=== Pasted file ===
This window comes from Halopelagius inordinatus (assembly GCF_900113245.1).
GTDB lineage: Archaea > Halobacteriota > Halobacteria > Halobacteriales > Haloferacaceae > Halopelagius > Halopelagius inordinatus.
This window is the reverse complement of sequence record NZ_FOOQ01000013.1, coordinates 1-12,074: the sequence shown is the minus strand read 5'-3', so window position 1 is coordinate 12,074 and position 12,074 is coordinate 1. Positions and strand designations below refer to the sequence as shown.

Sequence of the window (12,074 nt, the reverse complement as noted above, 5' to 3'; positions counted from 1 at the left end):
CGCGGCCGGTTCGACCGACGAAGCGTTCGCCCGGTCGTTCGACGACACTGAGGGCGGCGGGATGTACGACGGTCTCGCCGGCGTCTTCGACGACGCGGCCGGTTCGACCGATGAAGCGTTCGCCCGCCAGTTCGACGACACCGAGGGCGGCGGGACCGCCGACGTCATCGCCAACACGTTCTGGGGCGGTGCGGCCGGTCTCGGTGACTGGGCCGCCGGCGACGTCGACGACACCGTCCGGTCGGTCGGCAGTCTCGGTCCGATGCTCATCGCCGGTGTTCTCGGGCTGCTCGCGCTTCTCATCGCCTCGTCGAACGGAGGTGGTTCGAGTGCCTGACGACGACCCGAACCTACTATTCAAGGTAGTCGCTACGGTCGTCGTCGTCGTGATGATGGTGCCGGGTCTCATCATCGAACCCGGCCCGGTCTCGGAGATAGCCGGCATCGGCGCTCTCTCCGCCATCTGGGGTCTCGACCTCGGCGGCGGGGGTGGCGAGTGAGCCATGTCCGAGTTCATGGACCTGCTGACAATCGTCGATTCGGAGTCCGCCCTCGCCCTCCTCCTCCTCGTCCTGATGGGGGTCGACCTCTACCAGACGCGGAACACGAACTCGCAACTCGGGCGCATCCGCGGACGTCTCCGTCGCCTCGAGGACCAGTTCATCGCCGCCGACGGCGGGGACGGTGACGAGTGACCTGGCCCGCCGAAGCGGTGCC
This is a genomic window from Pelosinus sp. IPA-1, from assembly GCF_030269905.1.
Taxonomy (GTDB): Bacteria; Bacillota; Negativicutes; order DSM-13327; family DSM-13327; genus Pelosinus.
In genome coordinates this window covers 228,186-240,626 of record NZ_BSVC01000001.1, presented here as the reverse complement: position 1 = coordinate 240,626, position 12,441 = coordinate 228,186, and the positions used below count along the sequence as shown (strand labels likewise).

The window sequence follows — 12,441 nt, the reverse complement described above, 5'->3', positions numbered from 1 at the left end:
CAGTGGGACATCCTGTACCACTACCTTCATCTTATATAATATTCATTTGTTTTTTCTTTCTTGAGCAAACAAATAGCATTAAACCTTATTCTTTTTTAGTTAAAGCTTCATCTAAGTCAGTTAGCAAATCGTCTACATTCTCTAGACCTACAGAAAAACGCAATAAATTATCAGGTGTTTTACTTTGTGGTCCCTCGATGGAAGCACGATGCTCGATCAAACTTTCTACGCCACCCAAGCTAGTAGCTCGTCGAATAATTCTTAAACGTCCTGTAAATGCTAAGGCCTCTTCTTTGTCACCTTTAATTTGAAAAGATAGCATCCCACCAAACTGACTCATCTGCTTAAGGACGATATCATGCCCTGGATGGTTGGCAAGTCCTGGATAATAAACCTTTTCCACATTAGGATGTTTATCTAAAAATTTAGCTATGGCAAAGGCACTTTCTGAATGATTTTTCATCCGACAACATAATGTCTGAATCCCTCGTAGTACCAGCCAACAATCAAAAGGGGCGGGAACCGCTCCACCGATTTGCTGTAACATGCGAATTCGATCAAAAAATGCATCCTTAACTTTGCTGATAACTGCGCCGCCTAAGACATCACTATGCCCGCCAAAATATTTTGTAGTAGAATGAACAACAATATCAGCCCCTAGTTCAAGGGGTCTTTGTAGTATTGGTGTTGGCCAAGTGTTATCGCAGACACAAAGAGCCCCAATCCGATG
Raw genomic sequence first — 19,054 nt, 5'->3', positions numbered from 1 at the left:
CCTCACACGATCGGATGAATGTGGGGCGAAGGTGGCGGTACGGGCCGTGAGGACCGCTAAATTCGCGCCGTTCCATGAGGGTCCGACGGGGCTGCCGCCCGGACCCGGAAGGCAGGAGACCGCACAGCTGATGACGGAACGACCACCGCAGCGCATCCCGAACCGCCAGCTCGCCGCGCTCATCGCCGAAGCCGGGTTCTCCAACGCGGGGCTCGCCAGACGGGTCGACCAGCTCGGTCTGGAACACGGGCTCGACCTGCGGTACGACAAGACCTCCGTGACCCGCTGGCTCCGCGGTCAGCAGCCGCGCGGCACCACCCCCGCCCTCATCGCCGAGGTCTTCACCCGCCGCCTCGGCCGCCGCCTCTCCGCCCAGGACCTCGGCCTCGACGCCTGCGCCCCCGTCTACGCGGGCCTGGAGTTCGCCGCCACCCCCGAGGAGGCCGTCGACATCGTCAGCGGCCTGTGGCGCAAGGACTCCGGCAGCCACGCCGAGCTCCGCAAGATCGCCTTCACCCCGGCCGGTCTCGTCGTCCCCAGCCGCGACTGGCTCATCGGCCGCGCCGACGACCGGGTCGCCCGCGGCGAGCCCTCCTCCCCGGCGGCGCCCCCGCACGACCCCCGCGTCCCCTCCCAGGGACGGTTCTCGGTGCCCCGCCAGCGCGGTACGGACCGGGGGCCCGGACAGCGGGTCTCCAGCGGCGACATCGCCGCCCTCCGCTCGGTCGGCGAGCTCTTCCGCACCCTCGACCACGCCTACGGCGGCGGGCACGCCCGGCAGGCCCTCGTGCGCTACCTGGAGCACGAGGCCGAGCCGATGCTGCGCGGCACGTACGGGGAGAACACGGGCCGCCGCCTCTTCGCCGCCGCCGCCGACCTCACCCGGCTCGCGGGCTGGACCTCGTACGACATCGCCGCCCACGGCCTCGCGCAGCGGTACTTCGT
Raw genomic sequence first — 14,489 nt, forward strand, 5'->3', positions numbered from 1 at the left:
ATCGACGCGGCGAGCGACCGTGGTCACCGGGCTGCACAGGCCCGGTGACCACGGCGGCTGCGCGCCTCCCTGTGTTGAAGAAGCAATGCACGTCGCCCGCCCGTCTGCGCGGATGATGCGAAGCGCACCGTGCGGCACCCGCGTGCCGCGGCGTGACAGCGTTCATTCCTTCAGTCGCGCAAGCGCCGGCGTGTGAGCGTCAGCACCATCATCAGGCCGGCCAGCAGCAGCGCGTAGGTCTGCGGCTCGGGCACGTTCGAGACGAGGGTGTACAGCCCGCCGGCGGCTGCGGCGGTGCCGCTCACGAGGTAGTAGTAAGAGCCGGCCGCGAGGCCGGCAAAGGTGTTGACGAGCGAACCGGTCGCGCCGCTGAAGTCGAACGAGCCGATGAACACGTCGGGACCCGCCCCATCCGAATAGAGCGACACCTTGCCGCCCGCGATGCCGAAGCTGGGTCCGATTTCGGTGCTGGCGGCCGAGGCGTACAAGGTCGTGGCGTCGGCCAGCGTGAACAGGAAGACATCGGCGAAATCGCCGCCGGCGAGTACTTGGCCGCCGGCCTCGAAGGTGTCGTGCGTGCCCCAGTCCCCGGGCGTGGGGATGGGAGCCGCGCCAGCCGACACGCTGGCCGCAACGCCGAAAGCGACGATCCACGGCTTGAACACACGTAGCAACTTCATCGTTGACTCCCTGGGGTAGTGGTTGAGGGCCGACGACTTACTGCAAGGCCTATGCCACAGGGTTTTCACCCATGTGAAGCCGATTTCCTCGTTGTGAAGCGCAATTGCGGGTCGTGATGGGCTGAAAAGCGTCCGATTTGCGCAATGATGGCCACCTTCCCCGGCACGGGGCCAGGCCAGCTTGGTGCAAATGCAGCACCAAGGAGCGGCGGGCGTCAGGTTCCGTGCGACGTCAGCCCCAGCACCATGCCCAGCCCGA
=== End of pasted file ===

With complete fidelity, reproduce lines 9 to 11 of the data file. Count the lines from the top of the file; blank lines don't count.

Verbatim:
The window sequence follows — 12,441 nt, the reverse complement described above, 5'->3', positions numbered from 1 at the left end:
CAGTGGGACATCCTGTACCACTACCTTCATCTTATATAATATTCATTTGTTTTTTCTTTCTTGAGCAAACAAATAGCATTAAACCTTATTCTTTTTTAGTTAAAGCTTCATCTAAGTCAGTTAGCAAATCGTCTACATTCTCTAGACCTACAGAAAAACGCAATAAATTATCAGGTGTTTTACTTTGTGGTCCCTCGATGGAAGCACGATGCTCGATCAAACTTTCTACGCCACCCAAGCTAGTAGCTCGTCGAATAATTCTTAAACGTCCTGTAAATGCTAAGGCCTCTTCTTTGTCACCTTTAATTTGAAAAGATAGCATCCCACCAAACTGACTCATCTGCTTAAGGACGATATCATGCCCTGGATGGTTGGCAAGTCCTGGATAATAAACCTTTTCCACATTAGGATGTTTATCTAAAAATTTAGCTATGGCAAAGGCACTTTCTGAATGATTTTTCATCCGACAACATAATGTCTGAATCCCTCGTAGTACCAGCCAACAATCAAAAGGGGCGGGAACCGCTCCACCGATTTGCTGTAACATGCGAATTCGATCAAAAAATGCATCCTTAACTTTGCTGATAACTGCGCCGCCTAAGACATCACTATGCCCGCCAAAATATTTTGTAGTAGAATGAACAACAATATCAGCCCCTAGTTCAAGGGGTCTTTGTAGTATTGGTGTTGGCCAAGTGTTATCGCAGACACAAAGAGCCCCAATCCGATG
Raw genomic sequence first — 19,054 nt, 5'->3', positions numbered from 1 at the left: